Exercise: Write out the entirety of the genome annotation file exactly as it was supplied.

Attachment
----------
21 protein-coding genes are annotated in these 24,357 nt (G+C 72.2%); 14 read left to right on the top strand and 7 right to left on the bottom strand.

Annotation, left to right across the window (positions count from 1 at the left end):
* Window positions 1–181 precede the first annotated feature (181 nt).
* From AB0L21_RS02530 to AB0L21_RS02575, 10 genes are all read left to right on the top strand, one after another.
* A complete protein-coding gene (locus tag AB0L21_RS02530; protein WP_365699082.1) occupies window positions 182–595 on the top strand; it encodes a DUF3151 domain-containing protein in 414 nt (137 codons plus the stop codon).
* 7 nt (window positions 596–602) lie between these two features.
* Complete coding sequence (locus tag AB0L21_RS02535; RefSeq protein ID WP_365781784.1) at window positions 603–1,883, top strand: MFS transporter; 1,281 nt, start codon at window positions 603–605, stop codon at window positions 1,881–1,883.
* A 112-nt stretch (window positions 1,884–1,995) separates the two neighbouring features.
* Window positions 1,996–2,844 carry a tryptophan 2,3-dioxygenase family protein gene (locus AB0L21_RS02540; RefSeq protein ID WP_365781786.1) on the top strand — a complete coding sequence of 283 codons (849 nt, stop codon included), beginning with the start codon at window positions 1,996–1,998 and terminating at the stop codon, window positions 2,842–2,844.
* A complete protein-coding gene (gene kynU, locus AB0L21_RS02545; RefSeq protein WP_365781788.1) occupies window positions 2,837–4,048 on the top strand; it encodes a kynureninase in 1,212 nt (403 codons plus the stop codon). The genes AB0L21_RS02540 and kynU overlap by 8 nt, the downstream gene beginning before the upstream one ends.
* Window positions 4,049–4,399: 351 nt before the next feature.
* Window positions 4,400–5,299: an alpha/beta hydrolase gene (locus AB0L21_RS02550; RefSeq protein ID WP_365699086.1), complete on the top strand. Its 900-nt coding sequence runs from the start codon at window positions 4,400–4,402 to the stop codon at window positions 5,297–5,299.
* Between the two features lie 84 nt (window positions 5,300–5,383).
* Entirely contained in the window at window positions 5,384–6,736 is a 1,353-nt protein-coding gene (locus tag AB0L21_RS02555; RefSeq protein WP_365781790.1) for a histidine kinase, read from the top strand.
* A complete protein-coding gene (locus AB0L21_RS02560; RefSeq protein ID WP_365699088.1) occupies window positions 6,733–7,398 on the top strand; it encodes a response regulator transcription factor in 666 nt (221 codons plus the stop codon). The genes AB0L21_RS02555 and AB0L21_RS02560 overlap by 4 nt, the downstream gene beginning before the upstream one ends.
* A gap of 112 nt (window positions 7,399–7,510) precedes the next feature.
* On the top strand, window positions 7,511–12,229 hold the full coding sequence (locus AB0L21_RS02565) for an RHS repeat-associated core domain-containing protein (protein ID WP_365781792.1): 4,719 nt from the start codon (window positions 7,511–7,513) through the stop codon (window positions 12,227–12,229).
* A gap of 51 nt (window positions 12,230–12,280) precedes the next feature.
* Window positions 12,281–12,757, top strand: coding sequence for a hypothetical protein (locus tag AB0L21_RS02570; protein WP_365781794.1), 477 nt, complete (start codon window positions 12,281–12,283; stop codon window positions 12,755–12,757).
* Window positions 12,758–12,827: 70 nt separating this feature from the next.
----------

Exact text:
21 protein-coding genes are annotated in these 24,357 nt (G+C 72.2%); 14 read left to right on the top strand and 7 right to left on the bottom strand.

Annotation, left to right across the window (positions count from 1 at the left end):
* Window positions 1–181 precede the first annotated feature (181 nt).
* From AB0L21_RS02530 to AB0L21_RS02575, 10 genes are all read left to right on the top strand, one after another.
* A complete protein-coding gene (locus tag AB0L21_RS02530; protein WP_365699082.1) occupies window positions 182–595 on the top strand; it encodes a DUF3151 domain-containing protein in 414 nt (137 codons plus the stop codon).
* 7 nt (window positions 596–602) lie between these two features.
* Complete coding sequence (locus tag AB0L21_RS02535; RefSeq protein ID WP_365781784.1) at window positions 603–1,883, top strand: MFS transporter; 1,281 nt, start codon at window positions 603–605, stop codon at window positions 1,881–1,883.
* A 112-nt stretch (window positions 1,884–1,995) separates the two neighbouring features.
* Window positions 1,996–2,844 carry a tryptophan 2,3-dioxygenase family protein gene (locus AB0L21_RS02540; RefSeq protein ID WP_365781786.1) on the top strand — a complete coding sequence of 283 codons (849 nt, stop codon included), beginning with the start codon at window positions 1,996–1,998 and terminating at the stop codon, window positions 2,842–2,844.
* A complete protein-coding gene (gene kynU, locus AB0L21_RS02545; RefSeq protein WP_365781788.1) occupies window positions 2,837–4,048 on the top strand; it encodes a kynureninase in 1,212 nt (403 codons plus the stop codon). The genes AB0L21_RS02540 and kynU overlap by 8 nt, the downstream gene beginning before the upstream one ends.
* Window positions 4,049–4,399: 351 nt before the next feature.
* Window positions 4,400–5,299: an alpha/beta hydrolase gene (locus AB0L21_RS02550; RefSeq protein ID WP_365699086.1), complete on the top strand. Its 900-nt coding sequence runs from the start codon at window positions 4,400–4,402 to the stop codon at window positions 5,297–5,299.
* Between the two features lie 84 nt (window positions 5,300–5,383).
* Entirely contained in the window at window positions 5,384–6,736 is a 1,353-nt protein-coding gene (locus tag AB0L21_RS02555; RefSeq protein WP_365781790.1) for a histidine kinase, read from the top strand.
* A complete protein-coding gene (locus AB0L21_RS02560; RefSeq protein ID WP_365699088.1) occupies window positions 6,733–7,398 on the top strand; it encodes a response regulator transcription factor in 666 nt (221 codons plus the stop codon). The genes AB0L21_RS02555 and AB0L21_RS02560 overlap by 4 nt, the downstream gene beginning before the upstream one ends.
* A gap of 112 nt (window positions 7,399–7,510) precedes the next feature.
* On the top strand, window positions 7,511–12,229 hold the full coding sequence (locus AB0L21_RS02565) for an RHS repeat-associated core domain-containing protein (protein ID WP_365781792.1): 4,719 nt from the start codon (window positions 7,511–7,513) through the stop codon (window positions 12,227–12,229).
* A gap of 51 nt (window positions 12,230–12,280) precedes the next feature.
* Window positions 12,281–12,757, top strand: coding sequence for a hypothetical protein (locus tag AB0L21_RS02570; protein WP_365781794.1), 477 nt, complete (start codon window positions 12,281–12,283; stop codon window positions 12,755–12,757).
* Window positions 12,758–12,827: 70 nt separating this feature from the next.